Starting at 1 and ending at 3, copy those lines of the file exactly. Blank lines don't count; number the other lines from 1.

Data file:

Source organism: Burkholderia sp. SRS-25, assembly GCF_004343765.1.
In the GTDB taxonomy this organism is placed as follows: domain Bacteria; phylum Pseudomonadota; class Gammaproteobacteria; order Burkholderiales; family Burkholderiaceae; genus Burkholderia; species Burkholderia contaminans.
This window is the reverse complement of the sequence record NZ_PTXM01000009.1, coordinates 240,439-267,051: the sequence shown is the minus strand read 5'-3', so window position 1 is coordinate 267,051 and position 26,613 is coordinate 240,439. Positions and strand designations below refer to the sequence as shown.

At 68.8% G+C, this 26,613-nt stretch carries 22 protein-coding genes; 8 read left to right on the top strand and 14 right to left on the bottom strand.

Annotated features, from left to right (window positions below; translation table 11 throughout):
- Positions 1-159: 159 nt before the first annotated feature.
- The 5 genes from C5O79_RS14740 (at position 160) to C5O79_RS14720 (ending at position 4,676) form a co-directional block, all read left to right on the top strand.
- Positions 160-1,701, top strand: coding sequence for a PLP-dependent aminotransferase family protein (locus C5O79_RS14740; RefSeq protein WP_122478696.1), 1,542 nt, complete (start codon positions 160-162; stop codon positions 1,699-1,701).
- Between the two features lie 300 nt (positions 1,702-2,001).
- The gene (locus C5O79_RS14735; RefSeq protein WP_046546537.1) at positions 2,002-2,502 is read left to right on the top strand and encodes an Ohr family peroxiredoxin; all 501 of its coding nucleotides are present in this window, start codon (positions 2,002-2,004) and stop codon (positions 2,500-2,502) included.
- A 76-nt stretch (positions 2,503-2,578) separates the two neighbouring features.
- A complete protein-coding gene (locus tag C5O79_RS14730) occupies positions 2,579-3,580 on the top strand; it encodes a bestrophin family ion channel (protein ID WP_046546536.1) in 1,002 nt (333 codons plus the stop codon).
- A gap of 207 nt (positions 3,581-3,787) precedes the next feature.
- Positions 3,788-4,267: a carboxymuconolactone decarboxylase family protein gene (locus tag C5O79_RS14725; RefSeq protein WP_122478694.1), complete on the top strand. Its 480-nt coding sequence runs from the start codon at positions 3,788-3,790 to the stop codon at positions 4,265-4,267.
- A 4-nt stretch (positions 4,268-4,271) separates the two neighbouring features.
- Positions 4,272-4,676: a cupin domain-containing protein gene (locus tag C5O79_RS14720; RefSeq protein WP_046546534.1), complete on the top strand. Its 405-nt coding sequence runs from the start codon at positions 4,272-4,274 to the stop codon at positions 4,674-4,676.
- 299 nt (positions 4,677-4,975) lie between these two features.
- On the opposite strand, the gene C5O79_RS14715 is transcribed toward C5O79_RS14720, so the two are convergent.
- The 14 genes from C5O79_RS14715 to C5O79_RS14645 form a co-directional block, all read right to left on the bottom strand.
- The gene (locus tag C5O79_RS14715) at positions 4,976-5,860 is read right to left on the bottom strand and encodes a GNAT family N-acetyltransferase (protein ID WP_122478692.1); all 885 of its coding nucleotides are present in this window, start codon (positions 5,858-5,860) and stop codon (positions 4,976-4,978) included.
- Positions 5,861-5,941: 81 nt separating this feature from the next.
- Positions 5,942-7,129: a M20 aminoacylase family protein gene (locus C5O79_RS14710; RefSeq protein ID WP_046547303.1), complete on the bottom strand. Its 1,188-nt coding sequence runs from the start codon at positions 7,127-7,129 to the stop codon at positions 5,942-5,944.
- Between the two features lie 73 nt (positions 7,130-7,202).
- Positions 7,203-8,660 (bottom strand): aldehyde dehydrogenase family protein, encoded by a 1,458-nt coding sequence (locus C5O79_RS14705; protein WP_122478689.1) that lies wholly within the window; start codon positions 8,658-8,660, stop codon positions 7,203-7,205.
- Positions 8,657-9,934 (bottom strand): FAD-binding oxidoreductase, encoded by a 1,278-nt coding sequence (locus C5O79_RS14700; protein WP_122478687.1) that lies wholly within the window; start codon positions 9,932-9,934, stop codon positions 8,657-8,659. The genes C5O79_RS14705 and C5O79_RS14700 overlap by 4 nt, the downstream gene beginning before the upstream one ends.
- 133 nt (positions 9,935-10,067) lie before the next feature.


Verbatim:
Source organism: Burkholderia sp. SRS-25, assembly GCF_004343765.1.
In the GTDB taxonomy this organism is placed as follows: domain Bacteria; phylum Pseudomonadota; class Gammaproteobacteria; order Burkholderiales; family Burkholderiaceae; genus Burkholderia; species Burkholderia contaminans.
This window is the reverse complement of the sequence record NZ_PTXM01000009.1, coordinates 240,439-267,051: the sequence shown is the minus strand read 5'-3', so window position 1 is coordinate 267,051 and position 26,613 is coordinate 240,439. Positions and strand designations below refer to the sequence as shown.